November 28, 2021, Sunday

Mithilanchal alive with Jhijhiya dance during Dashain

– Sanjeet Kumar Mandal

Villages and settlements in Mithilanchal are agog with the fervour of Jhijhiya dance these days. This dance is performed by women immediately with the commencement of the Dashain festival. Jhijhiya is a cultural dance from the Mithila region of the Indian subcontinent.

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This cultural dance is mostly performed at time of Dashain, in dedication to Durga Bhairavi, the goddess of victory. While performing the Jhijhiya, women put lanterns made of clay on their head and they balance it while they dance. The dance which is performed in fully the tantric tradition has its own importance in the Mithila region. It is performed as a prayer to the goddess to protect the offspring and the community from evil forces and witchery.

Jhijhiya dance is performed at the goddess Durga temples each evening after the start of the Dashain. Looking at the form and symbolism of the dance, it can be taken as a ritual to protect the children and family members from the influence of black magic, witchery and the evil spirits.

The earthen pot with numerous holes and the burning lamp which the performer balances on her head while swaying it left and right symbolize this tradition. There is a belief that if any ‘witch’ manages to count the holes in the earthen pot on the head of the dancer, the lady performing the dance dies there and then. Therefore, the dance is traditionally performed keeping the clay lantern on the head to get free from the ill omen and evil spirits.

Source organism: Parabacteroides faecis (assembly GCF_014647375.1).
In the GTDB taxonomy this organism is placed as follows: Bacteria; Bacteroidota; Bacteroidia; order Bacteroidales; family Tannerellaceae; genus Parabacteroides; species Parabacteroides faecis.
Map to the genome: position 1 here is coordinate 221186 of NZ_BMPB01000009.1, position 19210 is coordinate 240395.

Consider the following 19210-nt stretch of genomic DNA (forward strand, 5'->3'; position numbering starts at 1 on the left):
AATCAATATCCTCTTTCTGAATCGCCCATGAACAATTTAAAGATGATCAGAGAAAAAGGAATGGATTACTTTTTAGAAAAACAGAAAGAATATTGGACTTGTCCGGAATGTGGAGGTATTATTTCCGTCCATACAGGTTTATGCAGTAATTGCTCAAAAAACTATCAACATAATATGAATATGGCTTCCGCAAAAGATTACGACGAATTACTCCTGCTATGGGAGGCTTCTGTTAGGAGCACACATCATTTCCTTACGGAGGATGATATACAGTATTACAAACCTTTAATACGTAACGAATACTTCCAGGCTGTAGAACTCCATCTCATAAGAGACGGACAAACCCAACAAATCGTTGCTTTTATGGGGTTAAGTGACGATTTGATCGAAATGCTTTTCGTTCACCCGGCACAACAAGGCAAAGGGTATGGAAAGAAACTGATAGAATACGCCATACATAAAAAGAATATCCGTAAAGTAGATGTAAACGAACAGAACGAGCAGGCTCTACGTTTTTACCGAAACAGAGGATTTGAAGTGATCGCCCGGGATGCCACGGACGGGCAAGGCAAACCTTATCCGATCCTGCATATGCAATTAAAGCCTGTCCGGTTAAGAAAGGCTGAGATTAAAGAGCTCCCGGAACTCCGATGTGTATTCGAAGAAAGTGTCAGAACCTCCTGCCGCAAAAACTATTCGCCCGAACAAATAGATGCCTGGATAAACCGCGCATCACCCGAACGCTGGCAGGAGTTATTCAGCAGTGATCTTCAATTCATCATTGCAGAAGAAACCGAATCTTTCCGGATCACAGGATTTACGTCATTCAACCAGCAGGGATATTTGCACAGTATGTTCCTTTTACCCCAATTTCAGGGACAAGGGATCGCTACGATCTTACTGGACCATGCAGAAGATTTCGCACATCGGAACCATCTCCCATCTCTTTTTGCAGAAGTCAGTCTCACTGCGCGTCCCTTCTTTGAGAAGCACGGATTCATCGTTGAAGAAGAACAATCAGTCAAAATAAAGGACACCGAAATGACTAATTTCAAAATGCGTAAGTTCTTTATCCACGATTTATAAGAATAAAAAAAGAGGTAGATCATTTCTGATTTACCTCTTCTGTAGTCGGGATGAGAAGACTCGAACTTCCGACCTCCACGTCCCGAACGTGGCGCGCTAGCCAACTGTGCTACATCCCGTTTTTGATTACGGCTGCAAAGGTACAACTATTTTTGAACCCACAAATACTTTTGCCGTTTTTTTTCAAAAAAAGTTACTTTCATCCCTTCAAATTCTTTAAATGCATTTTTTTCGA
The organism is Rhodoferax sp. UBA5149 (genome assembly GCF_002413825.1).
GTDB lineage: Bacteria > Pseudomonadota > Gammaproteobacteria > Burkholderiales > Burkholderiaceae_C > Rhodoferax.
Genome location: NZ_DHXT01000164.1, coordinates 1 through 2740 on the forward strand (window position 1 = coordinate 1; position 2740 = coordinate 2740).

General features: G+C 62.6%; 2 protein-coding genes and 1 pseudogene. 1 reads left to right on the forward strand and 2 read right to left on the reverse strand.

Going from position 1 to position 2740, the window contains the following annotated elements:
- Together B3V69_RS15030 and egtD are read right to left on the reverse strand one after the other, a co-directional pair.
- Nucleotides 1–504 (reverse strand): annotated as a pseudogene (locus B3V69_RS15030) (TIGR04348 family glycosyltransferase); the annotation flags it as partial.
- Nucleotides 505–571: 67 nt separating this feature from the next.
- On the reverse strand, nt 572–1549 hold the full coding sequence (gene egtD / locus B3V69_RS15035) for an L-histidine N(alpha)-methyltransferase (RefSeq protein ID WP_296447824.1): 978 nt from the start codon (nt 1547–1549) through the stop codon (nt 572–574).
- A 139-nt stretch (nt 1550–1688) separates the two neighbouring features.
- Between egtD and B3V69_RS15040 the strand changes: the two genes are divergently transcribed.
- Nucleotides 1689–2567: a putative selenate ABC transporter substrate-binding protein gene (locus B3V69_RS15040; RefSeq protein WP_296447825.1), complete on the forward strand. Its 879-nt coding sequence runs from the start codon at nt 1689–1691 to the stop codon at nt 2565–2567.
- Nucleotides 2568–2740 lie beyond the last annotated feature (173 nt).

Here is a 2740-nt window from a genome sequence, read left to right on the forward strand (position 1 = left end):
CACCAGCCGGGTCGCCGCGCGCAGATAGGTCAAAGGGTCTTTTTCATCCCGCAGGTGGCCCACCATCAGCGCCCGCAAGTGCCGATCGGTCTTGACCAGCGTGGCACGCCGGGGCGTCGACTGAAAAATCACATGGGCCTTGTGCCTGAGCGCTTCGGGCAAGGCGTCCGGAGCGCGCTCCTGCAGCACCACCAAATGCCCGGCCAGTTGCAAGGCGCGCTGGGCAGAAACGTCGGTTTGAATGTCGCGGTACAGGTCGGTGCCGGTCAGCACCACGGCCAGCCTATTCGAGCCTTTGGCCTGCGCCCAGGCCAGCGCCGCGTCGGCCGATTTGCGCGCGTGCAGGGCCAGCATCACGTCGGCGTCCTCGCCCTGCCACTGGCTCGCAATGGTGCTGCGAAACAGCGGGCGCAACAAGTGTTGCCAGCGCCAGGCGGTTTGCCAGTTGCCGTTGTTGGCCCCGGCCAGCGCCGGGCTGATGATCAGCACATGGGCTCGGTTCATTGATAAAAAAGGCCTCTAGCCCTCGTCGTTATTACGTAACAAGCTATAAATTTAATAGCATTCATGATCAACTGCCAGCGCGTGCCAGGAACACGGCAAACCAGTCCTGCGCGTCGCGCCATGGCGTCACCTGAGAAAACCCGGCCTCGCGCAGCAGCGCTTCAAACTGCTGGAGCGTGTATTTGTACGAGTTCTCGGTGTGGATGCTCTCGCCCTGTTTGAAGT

Another goal of Jhijhiya dance, said 60-year-old Rajawati Devi of Jaleshwor municipality-8, is to protect one’s children from witchery and evil. The dance is performed with the accompaniment of special tune and song and the dancing women with the lantern on their heads go round in a circle. This creates a fascinating atmosphere in the evening. The lyric of the song accompanying the dance is a curse to the evil forces and their agents.

However, with the changing times and people’s tastes, folk dances like Jhijhiya are gradually disappearing. This dance is performed in Mahottari, Dhanusha, Siraha, Sarlahi, Bara, Parsa and other districts. It is also performed in the Mithila region of India. Women and girls gather in groups in the evening and prepare for the dance.

They perform the dance in front of the goddess Durga statues and various street squares late into the night. According to culture historians, the tradition of Jhijhiya dance is believed to have started in the seventh or eighth century. —